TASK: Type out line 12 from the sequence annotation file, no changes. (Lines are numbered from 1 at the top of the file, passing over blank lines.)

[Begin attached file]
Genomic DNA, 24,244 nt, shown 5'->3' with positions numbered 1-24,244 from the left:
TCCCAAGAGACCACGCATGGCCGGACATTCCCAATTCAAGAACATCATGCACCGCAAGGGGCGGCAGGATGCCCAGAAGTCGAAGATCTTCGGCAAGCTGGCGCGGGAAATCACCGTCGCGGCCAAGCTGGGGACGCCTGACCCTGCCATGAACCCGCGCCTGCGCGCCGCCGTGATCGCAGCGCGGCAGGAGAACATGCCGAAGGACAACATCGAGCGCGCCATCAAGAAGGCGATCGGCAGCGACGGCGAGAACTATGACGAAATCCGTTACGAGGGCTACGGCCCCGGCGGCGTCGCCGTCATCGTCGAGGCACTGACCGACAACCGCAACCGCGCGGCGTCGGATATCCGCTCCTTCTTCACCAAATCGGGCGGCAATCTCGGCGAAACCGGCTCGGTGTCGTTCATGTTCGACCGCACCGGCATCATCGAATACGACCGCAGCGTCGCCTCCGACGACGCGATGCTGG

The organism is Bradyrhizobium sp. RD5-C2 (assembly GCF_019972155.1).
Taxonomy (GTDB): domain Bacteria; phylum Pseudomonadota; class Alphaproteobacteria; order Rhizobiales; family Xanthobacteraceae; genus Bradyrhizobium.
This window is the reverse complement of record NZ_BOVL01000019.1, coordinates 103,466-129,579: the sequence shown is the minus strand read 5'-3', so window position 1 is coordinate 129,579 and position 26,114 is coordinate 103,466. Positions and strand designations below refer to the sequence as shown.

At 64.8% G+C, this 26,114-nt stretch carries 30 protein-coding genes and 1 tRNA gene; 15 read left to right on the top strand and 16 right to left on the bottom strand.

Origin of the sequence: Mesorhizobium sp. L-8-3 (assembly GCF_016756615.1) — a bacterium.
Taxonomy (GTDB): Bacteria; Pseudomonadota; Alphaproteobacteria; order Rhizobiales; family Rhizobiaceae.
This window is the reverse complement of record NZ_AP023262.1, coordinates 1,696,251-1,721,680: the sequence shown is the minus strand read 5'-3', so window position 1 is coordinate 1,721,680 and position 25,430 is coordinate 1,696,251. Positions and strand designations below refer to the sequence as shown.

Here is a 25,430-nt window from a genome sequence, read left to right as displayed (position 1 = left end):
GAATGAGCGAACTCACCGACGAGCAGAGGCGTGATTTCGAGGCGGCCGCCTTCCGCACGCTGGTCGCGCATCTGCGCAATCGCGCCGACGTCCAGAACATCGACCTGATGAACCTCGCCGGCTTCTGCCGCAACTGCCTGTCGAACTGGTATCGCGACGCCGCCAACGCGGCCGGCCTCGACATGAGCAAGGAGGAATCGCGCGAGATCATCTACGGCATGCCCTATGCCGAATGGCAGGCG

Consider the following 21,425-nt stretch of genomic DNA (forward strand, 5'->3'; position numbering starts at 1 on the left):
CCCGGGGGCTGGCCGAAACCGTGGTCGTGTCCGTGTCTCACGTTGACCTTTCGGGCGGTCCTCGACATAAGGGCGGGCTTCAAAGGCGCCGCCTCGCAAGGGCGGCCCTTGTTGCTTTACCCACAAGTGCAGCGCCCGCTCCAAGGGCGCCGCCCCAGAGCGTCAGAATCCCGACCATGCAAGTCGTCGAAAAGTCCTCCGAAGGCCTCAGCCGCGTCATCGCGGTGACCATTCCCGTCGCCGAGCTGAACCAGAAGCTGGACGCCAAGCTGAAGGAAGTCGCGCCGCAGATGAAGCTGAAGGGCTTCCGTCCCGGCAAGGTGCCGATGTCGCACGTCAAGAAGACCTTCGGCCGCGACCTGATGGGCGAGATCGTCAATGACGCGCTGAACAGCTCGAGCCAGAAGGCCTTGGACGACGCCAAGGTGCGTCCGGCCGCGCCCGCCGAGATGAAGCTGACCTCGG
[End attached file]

Consider the following 21,425-nt stretch of genomic DNA (forward strand, 5'->3'; position numbering starts at 1 on the left):